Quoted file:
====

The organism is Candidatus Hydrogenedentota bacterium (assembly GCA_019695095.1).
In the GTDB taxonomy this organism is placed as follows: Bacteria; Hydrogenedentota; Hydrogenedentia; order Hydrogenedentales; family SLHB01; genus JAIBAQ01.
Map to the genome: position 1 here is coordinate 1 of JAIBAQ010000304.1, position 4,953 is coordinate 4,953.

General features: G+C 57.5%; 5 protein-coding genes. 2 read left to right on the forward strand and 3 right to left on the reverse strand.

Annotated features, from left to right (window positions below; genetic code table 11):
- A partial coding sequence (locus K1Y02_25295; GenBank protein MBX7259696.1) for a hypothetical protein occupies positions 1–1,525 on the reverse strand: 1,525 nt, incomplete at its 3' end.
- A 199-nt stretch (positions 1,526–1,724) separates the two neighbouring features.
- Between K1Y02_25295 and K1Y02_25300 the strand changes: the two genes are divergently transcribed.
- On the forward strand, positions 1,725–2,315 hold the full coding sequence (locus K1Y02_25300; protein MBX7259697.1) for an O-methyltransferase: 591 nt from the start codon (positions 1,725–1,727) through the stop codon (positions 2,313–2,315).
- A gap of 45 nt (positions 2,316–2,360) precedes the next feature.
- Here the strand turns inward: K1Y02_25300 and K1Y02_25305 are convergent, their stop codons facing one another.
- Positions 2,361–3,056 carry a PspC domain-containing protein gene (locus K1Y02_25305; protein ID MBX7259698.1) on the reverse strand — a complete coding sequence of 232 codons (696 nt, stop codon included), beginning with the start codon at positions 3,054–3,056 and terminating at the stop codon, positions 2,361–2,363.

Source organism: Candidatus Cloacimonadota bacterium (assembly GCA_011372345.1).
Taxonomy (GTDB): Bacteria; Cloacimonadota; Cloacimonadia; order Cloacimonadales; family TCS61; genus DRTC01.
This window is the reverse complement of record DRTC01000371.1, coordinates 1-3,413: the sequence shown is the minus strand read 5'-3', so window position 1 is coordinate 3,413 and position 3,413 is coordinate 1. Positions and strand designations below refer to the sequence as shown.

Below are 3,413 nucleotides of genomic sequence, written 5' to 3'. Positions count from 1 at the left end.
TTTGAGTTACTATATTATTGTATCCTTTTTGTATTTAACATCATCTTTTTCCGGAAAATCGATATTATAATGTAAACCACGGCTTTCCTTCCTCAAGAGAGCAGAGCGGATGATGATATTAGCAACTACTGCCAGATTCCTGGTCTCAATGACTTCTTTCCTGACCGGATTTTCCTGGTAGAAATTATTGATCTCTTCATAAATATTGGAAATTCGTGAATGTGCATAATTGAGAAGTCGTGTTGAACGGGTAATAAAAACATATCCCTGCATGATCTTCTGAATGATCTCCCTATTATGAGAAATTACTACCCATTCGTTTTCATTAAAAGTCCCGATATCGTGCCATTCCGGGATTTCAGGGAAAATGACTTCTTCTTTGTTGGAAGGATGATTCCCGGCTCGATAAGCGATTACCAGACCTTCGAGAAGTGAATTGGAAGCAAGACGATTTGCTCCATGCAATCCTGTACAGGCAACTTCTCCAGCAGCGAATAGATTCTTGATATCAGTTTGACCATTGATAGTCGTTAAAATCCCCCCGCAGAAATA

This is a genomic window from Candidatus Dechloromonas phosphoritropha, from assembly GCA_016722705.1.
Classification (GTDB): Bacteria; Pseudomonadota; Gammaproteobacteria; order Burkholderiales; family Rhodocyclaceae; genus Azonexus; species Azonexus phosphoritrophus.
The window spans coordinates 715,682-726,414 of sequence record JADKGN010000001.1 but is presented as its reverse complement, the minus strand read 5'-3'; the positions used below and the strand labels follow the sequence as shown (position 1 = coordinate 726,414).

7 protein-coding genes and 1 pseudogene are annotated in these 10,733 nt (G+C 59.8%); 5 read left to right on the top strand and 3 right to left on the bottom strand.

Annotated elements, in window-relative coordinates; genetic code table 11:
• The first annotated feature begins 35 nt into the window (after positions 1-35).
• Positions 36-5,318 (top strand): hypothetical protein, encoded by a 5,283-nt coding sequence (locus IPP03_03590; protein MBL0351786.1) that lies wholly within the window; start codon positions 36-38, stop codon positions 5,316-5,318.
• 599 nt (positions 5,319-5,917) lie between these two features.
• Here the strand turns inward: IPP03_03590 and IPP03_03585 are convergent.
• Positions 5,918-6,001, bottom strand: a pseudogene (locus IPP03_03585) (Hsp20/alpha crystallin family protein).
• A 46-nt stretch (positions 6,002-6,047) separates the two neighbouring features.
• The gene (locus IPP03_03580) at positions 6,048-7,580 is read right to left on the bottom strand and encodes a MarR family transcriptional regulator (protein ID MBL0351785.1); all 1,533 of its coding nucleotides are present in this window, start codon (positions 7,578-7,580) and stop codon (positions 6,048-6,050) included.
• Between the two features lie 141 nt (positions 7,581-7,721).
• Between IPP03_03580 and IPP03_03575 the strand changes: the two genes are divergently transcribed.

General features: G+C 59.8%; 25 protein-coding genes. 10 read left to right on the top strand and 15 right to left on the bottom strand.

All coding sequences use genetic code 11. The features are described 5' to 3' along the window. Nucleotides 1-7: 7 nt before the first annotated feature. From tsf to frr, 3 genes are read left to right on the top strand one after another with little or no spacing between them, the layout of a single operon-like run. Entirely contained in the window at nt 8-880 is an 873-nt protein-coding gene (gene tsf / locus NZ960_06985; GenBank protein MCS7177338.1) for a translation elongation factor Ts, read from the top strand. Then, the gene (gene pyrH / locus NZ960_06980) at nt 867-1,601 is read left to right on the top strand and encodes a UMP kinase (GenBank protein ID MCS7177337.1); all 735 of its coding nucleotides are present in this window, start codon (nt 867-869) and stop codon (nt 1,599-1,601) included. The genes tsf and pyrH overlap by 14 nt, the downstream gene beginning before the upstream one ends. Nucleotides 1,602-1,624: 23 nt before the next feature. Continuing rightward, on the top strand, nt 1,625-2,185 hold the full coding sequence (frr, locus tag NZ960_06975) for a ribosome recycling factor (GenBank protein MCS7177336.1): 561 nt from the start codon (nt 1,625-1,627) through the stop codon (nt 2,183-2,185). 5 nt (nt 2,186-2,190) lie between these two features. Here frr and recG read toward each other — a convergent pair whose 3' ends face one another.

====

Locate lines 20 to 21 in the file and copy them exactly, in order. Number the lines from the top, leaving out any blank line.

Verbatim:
The window spans coordinates 715,682-726,414 of sequence record JADKGN010000001.1 but is presented as its reverse complement, the minus strand read 5'-3'; the positions used below and the strand labels follow the sequence as shown (position 1 = coordinate 726,414).

7 protein-coding genes and 1 pseudogene are annotated in these 10,733 nt (G+C 59.8%); 5 read left to right on the top strand and 3 right to left on the bottom strand.